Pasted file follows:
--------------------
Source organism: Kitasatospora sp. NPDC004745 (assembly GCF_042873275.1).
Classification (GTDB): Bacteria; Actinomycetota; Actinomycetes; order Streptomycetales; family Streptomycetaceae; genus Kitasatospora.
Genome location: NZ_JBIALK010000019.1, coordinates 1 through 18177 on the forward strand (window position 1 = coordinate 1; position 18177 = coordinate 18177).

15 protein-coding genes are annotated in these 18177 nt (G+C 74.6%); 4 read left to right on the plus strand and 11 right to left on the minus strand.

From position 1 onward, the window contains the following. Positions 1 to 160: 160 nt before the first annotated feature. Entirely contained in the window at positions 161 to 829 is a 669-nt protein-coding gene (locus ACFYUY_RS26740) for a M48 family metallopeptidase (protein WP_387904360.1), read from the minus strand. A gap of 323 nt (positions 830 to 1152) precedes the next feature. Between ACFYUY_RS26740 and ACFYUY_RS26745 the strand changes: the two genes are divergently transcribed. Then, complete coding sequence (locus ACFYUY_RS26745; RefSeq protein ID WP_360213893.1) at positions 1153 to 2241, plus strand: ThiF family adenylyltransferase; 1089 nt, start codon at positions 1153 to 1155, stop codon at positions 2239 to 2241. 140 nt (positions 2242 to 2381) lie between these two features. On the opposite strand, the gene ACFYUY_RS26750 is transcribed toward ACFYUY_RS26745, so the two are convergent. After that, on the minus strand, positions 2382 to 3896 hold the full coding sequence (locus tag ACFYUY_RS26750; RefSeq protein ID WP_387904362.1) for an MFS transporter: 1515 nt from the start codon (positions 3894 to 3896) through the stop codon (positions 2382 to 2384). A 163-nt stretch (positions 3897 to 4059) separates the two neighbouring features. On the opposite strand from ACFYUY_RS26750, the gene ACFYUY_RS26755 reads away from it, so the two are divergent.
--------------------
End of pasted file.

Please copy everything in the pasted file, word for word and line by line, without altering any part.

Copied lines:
Source organism: Kitasatospora sp. NPDC004745 (assembly GCF_042873275.1).
Classification (GTDB): Bacteria; Actinomycetota; Actinomycetes; order Streptomycetales; family Streptomycetaceae; genus Kitasatospora.
Genome location: NZ_JBIALK010000019.1, coordinates 1 through 18177 on the forward strand (window position 1 = coordinate 1; position 18177 = coordinate 18177).

15 protein-coding genes are annotated in these 18177 nt (G+C 74.6%); 4 read left to right on the plus strand and 11 right to left on the minus strand.

From position 1 onward, the window contains the following. Positions 1 to 160: 160 nt before the first annotated feature. Entirely contained in the window at positions 161 to 829 is a 669-nt protein-coding gene (locus ACFYUY_RS26740) for a M48 family metallopeptidase (protein WP_387904360.1), read from the minus strand. A gap of 323 nt (positions 830 to 1152) precedes the next feature. Between ACFYUY_RS26740 and ACFYUY_RS26745 the strand changes: the two genes are divergently transcribed. Then, complete coding sequence (locus ACFYUY_RS26745; RefSeq protein ID WP_360213893.1) at positions 1153 to 2241, plus strand: ThiF family adenylyltransferase; 1089 nt, start codon at positions 1153 to 1155, stop codon at positions 2239 to 2241. 140 nt (positions 2242 to 2381) lie between these two features. On the opposite strand, the gene ACFYUY_RS26750 is transcribed toward ACFYUY_RS26745, so the two are convergent. After that, on the minus strand, positions 2382 to 3896 hold the full coding sequence (locus tag ACFYUY_RS26750; RefSeq protein ID WP_387904362.1) for an MFS transporter: 1515 nt from the start codon (positions 3894 to 3896) through the stop codon (positions 2382 to 2384). A 163-nt stretch (positions 3897 to 4059) separates the two neighbouring features. On the opposite strand from ACFYUY_RS26750, the gene ACFYUY_RS26755 reads away from it, so the two are divergent.